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Science: Piecing together the Easter Island molecule

点击量:   时间:2019-03-02 10:10:01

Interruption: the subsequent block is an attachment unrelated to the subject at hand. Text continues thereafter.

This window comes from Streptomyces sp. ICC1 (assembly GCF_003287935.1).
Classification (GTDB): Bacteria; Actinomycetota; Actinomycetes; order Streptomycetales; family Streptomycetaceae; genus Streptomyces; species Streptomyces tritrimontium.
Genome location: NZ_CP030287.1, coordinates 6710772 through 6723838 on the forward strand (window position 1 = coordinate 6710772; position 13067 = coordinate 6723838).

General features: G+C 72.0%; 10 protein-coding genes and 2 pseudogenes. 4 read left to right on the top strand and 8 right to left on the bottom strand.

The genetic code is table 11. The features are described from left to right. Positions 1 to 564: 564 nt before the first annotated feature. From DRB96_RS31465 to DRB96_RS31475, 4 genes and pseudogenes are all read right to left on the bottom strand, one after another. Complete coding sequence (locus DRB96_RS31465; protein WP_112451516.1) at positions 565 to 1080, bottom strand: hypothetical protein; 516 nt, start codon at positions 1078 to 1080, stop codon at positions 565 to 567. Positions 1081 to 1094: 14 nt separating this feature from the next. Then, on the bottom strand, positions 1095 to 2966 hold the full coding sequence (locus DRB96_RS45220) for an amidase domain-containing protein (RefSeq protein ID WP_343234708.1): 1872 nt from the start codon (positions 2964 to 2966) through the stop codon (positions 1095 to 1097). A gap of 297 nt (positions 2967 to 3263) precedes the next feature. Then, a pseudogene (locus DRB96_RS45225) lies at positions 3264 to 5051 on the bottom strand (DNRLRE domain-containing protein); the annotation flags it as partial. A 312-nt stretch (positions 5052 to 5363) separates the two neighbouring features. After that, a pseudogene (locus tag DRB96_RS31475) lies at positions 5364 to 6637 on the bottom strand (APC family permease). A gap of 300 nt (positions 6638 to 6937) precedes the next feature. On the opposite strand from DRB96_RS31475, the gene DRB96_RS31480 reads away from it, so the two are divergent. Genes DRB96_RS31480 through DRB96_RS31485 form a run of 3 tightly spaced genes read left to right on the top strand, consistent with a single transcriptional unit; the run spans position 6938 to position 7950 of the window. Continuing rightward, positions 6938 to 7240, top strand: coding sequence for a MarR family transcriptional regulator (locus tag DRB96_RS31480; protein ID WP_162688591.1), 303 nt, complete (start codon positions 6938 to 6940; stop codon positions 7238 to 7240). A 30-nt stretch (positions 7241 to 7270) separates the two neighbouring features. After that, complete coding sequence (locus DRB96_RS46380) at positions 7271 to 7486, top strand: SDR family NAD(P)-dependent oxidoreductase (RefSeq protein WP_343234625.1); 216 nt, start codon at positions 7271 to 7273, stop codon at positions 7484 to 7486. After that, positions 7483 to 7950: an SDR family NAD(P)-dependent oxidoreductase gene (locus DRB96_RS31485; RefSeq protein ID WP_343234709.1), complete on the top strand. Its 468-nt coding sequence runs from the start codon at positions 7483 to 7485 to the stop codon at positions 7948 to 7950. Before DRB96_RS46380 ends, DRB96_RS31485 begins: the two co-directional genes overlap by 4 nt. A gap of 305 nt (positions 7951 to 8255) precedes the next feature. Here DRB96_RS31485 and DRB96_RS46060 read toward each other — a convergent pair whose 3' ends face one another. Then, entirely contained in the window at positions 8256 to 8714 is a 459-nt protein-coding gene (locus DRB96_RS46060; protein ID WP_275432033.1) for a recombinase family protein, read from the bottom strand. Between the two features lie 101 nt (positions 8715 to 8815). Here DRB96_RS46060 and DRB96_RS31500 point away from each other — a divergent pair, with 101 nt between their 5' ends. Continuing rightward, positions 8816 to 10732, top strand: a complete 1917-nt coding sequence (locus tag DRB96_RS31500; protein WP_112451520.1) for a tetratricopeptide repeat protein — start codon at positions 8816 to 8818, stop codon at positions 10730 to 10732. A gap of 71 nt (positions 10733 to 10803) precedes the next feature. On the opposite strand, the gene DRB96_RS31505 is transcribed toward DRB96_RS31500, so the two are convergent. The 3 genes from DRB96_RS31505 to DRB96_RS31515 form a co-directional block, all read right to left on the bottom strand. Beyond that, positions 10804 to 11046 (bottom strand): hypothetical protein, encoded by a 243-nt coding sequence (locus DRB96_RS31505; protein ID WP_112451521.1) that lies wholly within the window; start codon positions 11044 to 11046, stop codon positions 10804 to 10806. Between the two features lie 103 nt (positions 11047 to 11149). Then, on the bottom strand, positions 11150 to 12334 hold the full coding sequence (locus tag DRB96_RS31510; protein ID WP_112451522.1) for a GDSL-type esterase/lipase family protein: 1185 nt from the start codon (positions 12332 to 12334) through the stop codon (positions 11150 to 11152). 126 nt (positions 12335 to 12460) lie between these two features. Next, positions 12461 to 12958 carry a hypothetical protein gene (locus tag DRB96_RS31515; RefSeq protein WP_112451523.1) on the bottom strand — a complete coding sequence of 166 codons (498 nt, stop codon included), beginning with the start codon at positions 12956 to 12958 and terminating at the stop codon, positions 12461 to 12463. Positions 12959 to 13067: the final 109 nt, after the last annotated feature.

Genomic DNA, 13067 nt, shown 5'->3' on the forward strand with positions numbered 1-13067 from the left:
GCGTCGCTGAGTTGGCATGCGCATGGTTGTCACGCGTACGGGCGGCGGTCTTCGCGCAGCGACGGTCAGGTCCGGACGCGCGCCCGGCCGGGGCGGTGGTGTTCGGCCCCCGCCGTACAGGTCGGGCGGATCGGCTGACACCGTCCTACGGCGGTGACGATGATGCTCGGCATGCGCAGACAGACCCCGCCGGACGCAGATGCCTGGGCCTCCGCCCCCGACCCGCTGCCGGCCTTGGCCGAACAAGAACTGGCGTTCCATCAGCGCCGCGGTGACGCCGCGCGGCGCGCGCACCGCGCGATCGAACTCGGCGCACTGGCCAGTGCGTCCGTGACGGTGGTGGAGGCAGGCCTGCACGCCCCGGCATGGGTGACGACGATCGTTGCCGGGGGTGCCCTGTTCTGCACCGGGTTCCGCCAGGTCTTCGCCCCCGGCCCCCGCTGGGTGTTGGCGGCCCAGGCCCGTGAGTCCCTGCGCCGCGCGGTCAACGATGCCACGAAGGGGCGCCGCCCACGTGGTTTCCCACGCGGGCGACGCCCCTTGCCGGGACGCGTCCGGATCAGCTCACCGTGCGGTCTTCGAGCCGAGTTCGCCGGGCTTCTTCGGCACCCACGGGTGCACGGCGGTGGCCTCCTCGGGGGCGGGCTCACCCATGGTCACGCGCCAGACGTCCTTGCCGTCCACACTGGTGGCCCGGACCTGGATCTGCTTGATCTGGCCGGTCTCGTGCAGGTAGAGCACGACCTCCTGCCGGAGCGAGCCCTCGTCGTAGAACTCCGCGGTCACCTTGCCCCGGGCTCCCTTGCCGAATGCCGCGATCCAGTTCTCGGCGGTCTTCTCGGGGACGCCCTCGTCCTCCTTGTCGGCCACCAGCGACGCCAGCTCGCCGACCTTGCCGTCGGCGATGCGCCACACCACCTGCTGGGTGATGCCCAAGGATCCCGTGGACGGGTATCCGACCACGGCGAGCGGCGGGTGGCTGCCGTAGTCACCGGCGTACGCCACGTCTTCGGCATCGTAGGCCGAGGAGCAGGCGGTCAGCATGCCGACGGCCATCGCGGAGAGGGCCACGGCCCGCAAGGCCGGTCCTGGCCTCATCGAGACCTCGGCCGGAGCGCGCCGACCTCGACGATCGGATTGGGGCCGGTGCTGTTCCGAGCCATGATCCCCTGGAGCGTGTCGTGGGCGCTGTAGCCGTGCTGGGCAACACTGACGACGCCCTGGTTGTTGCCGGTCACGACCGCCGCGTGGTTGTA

By DAVID BRADLEY (see Graphic) An efficient method for making a natural drug which is a potential antitumour, antibiotic and immunosuppressive compound has been discovered by American chemists. Kyriacos Nicolaou and his team at the University of California at San Diego and the Scripps Research Institute in La Jolla have devised a ‘total synthesis’ of rapamycin. The molecule is one of a host of compounds with interesting biological properties that have been isolated from bacteria and microscopic fungi. Rapamycin is produced by the microbe Streptomyces hygroscopicus, which is grown from a strain found originally in soil samples on Easter Island. The bacterium produces rapamycin as a chemical weapon against invading bacteria, much as moulds which produce penicillins. Rapamycin and related compounds, such as cyclosporin A and FK506, are currently being investigated as potential candidates for treating bacterial infection and cancer, and for suppressing the immune system to stop transplanted organs being rejected. Such compounds have an advantage over drugs called ‘antiproliferative agents’, which destroy dividing cells, because they generally do not have severe side effects. Cyclosporin is already finding a large market in immunosuppression for the drug company Sandoz. Wyeth-Ayerst, a company in Princeton, New Jersey, is carrying out clinical trials on rapamycin. ‘The first use of these drugs is transplantation,’ says Norman Jensen of Wyeth-Ayerst. ‘The next phase of world research will be into their effects in autoimmune diseases, such as psoriasis, and on solid tumours.’ Making rapamycin from scratch seems like a synthetic chemist’s nightmare (see Diagram). The molecule is a 31-membered ring of carbon and oxygen atoms with various chemical groups attached. However, almost every one of the carbon atoms in the main ring is a ‘chiral’ centre – that is, it can exist in two mirror-image forms. If just one of the centres is inverted in the ring, the properties of the molecule could change. One chiral form of the compound, limonene, tastes of lemons while another tastes of oranges. Nicolaou and his colleagues used a daring approach to make rapamycin. They worked out a ‘retrosynthetic’ method, a technique pioneered by the Nobel prizewinning chemist Elias Corey in the 1960s. With this approach, they built up a picture of the molecular jigsaw and then imagined breaking pieces apart until they reached a point where it was easy to see how the constituent pieces might fit together again. In chemical terms, the pieces are either simple laboratory reagents or simpler puzzles that chemists have already solved. The researchers realised that if they imagined splitting rapamycin at certain points, they would have a simple puzzle; this could then be further broken down into two main pieces, each of which they already knew how to make (Journal of the Chemical Society, Chemical Communications, 1993, p 617 and 619). They used a coupling reaction to join these two precursors and then a ‘stitching’ cyclisation to form the rapamycin molecule itself. In stitching, an organotin compound is used to complete the ring by introducing a double bond between the ends. The researchers’ method, which could easily have led to many inverted chiral carbons and so loss of function, sidesteps many of the reactions that would cause inversion and so faithfully recreates the molecule made by S. hygroscopicus (Journal of the American Chemical Society, vol 115,